The sudden onset of the COVID-19 pandemic and the protective measures mandated by Commonwealth and State Governments are causing significant disruption and uncertainty for both employers and employees. At the date of this update, the Queensland Chief Health Officer has directed workers to work from home if the work can reasonably be performed from home, but otherwise made allowance for workers to attend work provided they do not engage in non-essential business activities. Non-essential businesses are listed in the Closure of Non-essential Business Health Direction.
Where work cannot reasonably be performed from home, workers may still be expected to attend a location other than their home to perform their work. At present, the Chief Health Officer’s Home Confinement Health Direction continues to permit workers to leave their homes to perform work. This does not, however, relieve both employers and employees from their obligations under the Work Health and Safety Act 2011 (Qld) (‘WHSA’).
In this update, we set out some of the guiding principles for both employers and employees to bear in mind when considering how best to continue working for the duration of the extraordinary measures put in place by the Government.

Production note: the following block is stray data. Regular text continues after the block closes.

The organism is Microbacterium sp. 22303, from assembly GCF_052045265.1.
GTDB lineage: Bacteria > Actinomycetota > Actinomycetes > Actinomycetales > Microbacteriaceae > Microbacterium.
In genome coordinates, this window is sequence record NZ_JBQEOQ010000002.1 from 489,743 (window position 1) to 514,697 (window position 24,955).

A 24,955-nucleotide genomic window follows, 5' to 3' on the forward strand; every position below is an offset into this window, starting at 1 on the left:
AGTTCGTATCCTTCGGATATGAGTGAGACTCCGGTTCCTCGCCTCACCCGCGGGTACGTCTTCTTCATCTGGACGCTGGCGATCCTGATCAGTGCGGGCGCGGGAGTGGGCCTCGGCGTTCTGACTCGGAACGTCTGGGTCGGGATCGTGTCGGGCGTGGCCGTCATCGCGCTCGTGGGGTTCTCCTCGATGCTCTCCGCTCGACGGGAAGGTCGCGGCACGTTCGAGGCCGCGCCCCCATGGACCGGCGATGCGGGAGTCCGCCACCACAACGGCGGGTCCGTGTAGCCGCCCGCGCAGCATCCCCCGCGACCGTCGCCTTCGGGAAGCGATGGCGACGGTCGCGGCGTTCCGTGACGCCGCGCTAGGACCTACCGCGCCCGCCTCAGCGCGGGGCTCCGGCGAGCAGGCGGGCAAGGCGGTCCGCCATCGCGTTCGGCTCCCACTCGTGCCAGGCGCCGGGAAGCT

Documenting Changes to Work
Notwithstanding all of the statutes, regulations and industrial instruments in place to govern employment in Australia, employment is still based on contract. New and unprecedented measures are being implemented with some haste, but the parties to an employment relationship are still expected to comply with the terms of their contracts and any applicable workplace laws or instruments.
Employers should take care that any steps they are implementing to protect their businesses or manage risks to their workforce comply with their contracts, Enterprise Agreements, applicable Modern Awards and other workplace laws. In some cases it may be necessary for employers to make sure that any variations to employment contracts or employment policies are properly documented to avoid the possibility of costly dispute in the future.